By Doug Hrdlicka
Kim Jefferson is excitedly preparing for her grandchildren, one six and the other three years old, to visit her in June. She has already bought two jars of milk chocolate candy and is receiving regular calls from her grandchildren to remind her of their anticipated visit.
The timing couldn’t be more perfect because recently Jefferson found housing stability through The Delores Project after winning the organization’s lottery for an apartment in the new Arroyo Village that just opened off 12th and Knox.
“Now that I have my own place I don’t have to go as much [to visit them], said Jefferson, “they can come see me.”
Jefferson came to Colorado three years ago on a tide she hoped would bring relief from a 13-year marriage fraught with abuse and infidelity. Her arrival was loaded with challenges she didn’t anticipate, among them housing insecurity and tragedy that pulled her back to Detroit.
“I didn’t want anything, I didn’t want the car, I didn’t want the equity off the house, I just want[ed] my things that he had in the garage,” said Jefferson.
While in Colorado she injured her back slipping on stairs at work and was unable to return. During that time, she was staying with her cousin who was dying of lung cancer, who Jefferson was also helping.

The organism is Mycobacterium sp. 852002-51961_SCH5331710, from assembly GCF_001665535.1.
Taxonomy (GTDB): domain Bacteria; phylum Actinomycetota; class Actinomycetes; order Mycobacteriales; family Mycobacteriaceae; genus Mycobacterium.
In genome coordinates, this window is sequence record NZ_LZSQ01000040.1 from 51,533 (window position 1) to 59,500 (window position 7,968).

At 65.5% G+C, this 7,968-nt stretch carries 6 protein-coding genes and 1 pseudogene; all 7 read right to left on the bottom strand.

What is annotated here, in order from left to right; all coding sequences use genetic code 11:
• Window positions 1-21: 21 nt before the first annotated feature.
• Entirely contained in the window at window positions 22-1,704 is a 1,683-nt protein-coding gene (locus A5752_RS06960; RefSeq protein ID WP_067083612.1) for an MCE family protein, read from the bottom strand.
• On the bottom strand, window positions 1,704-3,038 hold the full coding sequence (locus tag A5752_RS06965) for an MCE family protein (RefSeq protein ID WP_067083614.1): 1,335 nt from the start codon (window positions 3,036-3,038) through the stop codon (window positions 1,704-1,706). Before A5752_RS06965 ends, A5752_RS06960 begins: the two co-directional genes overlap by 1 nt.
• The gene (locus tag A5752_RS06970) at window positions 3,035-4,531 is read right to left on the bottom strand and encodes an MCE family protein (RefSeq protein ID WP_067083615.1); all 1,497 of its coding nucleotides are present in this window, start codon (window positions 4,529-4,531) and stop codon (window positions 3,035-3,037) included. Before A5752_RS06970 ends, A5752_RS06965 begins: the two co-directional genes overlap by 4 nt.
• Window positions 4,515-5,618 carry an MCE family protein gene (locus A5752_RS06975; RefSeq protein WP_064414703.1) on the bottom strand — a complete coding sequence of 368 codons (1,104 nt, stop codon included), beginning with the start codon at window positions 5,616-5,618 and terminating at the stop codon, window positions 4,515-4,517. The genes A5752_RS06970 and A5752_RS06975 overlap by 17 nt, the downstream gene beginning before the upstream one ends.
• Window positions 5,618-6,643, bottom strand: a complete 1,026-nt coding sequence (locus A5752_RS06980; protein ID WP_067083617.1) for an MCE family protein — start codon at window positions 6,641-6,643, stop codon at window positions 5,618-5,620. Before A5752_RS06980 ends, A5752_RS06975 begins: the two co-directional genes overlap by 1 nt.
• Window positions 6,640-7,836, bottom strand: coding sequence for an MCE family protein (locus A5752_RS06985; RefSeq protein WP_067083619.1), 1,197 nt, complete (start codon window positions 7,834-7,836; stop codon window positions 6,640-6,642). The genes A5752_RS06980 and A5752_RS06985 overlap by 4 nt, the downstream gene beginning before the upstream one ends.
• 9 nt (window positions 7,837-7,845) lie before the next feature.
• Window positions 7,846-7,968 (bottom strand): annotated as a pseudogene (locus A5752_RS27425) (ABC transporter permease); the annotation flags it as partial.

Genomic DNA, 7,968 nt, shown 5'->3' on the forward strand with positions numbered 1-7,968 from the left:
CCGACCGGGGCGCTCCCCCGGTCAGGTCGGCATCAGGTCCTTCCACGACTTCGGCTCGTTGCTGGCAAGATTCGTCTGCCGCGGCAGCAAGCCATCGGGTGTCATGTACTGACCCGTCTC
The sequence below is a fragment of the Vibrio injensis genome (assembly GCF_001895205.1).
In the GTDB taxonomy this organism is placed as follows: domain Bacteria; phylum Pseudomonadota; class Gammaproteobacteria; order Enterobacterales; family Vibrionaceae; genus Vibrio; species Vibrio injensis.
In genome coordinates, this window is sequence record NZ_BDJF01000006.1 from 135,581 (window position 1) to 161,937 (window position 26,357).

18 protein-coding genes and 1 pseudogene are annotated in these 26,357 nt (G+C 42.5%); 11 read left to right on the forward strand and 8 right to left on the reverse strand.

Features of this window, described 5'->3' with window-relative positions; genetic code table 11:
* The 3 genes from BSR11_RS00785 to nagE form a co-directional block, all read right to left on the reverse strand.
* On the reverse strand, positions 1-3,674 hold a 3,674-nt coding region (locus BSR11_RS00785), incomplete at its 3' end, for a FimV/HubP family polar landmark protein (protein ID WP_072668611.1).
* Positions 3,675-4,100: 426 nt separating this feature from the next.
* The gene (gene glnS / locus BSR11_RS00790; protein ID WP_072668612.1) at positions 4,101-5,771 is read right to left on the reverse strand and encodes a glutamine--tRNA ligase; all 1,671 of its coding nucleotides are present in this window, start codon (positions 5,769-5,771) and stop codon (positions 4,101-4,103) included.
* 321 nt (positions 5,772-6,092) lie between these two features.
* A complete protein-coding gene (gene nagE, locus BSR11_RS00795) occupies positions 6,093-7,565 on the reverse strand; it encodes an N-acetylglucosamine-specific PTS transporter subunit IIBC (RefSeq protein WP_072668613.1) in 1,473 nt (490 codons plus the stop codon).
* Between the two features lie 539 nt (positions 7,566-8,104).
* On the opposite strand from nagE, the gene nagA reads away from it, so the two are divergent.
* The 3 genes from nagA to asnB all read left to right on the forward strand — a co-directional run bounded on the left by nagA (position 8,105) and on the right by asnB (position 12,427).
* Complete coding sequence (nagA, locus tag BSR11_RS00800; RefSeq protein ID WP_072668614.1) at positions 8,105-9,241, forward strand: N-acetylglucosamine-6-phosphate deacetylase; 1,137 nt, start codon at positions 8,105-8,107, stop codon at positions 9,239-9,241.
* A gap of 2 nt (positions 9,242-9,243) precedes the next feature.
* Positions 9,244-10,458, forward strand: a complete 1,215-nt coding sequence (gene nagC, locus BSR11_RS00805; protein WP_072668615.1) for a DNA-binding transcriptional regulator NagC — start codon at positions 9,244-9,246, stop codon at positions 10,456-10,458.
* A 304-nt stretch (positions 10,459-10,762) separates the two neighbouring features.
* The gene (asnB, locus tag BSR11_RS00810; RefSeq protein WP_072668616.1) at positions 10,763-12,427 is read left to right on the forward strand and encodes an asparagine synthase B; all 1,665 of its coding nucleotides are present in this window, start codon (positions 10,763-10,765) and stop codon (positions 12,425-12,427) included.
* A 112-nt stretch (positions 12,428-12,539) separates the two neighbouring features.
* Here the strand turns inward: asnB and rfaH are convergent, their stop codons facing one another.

“I moved with her and her husband on Tower Road until the day she passed away,” said Jefferson, “I had it hard with her, very hard. I washed her up, I cooked for her, I took her to the doctors, I did everything for her.”
Soon after, her uncle died of prostate cancer, and when she went back home, her mother fell and was hospitalized. Soon after she, too, passed.
“I never left her side,” said Jefferson. “18 days I stayed in the bed with her. They came and said she’s not going to make it, they gave her six days.”
Jefferson returned to Colorado homeless. Later, she would find solace at The Delores Project which led her to the lottery and her new home.
The Arroyo Village opened in March, offering an overnight shelter, supportive housing apartments and affordable housing apartments all under one roof. The facility holds 60-80 beds in new dorms, with lockers for any individual to house their belongings, 35 low-income supporting units, and 95 affordable housing units.
Overlooking the neighboring Arroyo green belt, after which the community was named, the design for Arroyo Village was centered on trauma, more specifically, the trauma-informed care model.
The model creates a space that is suitable to someone who has undergone some form of trauma, which was given rise by the concept that empowerment and relationships can help a person overcome the trauma in their life. It allows for open spaces and natural light along with furniture that is more conducive for trauma victims.
The Delores Project and Rocky Mountain Communities [RMC] owned the plots of land prior to construction. The properties hosted aged housing units and another shelter, all more than 50 years old. The desire to amplify their impact brought the two together in 2013.